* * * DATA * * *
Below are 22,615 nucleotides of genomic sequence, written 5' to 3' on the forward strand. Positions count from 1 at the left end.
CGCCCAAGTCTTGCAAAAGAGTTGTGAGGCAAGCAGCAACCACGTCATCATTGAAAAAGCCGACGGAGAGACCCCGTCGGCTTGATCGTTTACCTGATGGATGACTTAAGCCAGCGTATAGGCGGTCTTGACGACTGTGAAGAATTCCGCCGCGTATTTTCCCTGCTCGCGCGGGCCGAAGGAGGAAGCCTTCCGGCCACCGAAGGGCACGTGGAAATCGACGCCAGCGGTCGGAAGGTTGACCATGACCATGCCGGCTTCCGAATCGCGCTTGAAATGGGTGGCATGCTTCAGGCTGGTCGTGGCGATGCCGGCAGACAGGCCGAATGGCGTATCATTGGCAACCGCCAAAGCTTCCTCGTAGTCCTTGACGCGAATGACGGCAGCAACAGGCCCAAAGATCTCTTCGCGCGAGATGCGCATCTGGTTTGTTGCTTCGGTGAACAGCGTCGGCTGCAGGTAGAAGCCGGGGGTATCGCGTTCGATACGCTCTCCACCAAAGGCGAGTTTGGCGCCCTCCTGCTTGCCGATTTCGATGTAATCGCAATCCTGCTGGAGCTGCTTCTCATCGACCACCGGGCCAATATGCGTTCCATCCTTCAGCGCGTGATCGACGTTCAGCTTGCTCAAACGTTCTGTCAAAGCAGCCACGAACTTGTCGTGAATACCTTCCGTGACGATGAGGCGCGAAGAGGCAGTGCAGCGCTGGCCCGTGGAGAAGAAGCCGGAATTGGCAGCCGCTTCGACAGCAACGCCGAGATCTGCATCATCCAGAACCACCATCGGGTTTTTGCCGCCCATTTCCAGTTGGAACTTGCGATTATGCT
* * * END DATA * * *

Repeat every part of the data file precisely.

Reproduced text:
Below are 22,615 nucleotides of genomic sequence, written 5' to 3' on the forward strand. Positions count from 1 at the left end.
CGCCCAAGTCTTGCAAAAGAGTTGTGAGGCAAGCAGCAACCACGTCATCATTGAAAAAGCCGACGGAGAGACCCCGTCGGCTTGATCGTTTACCTGATGGATGACTTAAGCCAGCGTATAGGCGGTCTTGACGACTGTGAAGAATTCCGCCGCGTATTTTCCCTGCTCGCGCGGGCCGAAGGAGGAAGCCTTCCGGCCACCGAAGGGCACGTGGAAATCGACGCCAGCGGTCGGAAGGTTGACCATGACCATGCCGGCTTCCGAATCGCGCTTGAAATGGGTGGCATGCTTCAGGCTGGTCGTGGCGATGCCGGCAGACAGGCCGAATGGCGTATCATTGGCAACCGCCAAAGCTTCCTCGTAGTCCTTGACGCGAATGACGGCAGCAACAGGCCCAAAGATCTCTTCGCGCGAGATGCGCATCTGGTTTGTTGCTTCGGTGAACAGCGTCGGCTGCAGGTAGAAGCCGGGGGTATCGCGTTCGATACGCTCTCCACCAAAGGCGAGTTTGGCGCCCTCCTGCTTGCCGATTTCGATGTAATCGCAATCCTGCTGGAGCTGCTTCTCATCGACCACCGGGCCAATATGCGTTCCATCCTTCAGCGCGTGATCGACGTTCAGCTTGCTCAAACGTTCTGTCAAAGCAGCCACGAACTTGTCGTGAATACCTTCCGTGACGATGAGGCGCGAAGAGGCAGTGCAGCGCTGGCCCGTGGAGAAGAAGCCGGAATTGGCAGCCGCTTCGACAGCAACGCCGAGATCTGCATCATCCAGAACCACCATCGGGTTTTTGCCGCCCATTTCCAGTTGGAACTTGCGATTATGCT